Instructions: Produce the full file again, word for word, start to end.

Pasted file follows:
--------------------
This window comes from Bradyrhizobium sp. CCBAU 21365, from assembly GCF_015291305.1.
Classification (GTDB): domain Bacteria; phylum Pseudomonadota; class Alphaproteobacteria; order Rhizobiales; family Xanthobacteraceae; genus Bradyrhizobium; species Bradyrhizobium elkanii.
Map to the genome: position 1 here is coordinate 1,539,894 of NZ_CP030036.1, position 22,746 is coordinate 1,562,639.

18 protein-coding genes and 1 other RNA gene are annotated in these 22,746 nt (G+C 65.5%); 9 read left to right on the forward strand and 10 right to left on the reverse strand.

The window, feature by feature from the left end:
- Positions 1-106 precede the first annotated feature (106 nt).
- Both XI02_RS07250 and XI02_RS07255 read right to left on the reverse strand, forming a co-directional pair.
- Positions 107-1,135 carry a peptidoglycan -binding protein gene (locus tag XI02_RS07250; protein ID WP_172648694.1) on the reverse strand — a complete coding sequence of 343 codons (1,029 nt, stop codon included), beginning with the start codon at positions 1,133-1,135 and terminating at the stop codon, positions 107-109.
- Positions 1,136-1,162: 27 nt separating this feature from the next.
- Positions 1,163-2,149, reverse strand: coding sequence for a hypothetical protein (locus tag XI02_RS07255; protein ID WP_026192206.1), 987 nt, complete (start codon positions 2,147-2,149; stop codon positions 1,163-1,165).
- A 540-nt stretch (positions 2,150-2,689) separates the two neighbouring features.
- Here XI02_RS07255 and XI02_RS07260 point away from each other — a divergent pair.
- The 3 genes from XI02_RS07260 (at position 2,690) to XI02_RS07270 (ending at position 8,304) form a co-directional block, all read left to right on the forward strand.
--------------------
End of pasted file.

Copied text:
This window comes from Bradyrhizobium sp. CCBAU 21365, from assembly GCF_015291305.1.
Classification (GTDB): domain Bacteria; phylum Pseudomonadota; class Alphaproteobacteria; order Rhizobiales; family Xanthobacteraceae; genus Bradyrhizobium; species Bradyrhizobium elkanii.
Map to the genome: position 1 here is coordinate 1,539,894 of NZ_CP030036.1, position 22,746 is coordinate 1,562,639.

18 protein-coding genes and 1 other RNA gene are annotated in these 22,746 nt (G+C 65.5%); 9 read left to right on the forward strand and 10 right to left on the reverse strand.

The window, feature by feature from the left end:
- Positions 1-106 precede the first annotated feature (106 nt).
- Both XI02_RS07250 and XI02_RS07255 read right to left on the reverse strand, forming a co-directional pair.
- Positions 107-1,135 carry a peptidoglycan -binding protein gene (locus tag XI02_RS07250; protein ID WP_172648694.1) on the reverse strand — a complete coding sequence of 343 codons (1,029 nt, stop codon included), beginning with the start codon at positions 1,133-1,135 and terminating at the stop codon, positions 107-109.
- Positions 1,136-1,162: 27 nt separating this feature from the next.
- Positions 1,163-2,149, reverse strand: coding sequence for a hypothetical protein (locus tag XI02_RS07255; protein ID WP_026192206.1), 987 nt, complete (start codon positions 2,147-2,149; stop codon positions 1,163-1,165).
- A 540-nt stretch (positions 2,150-2,689) separates the two neighbouring features.
- Here XI02_RS07255 and XI02_RS07260 point away from each other — a divergent pair.
- The 3 genes from XI02_RS07260 (at position 2,690) to XI02_RS07270 (ending at position 8,304) form a co-directional block, all read left to right on the forward strand.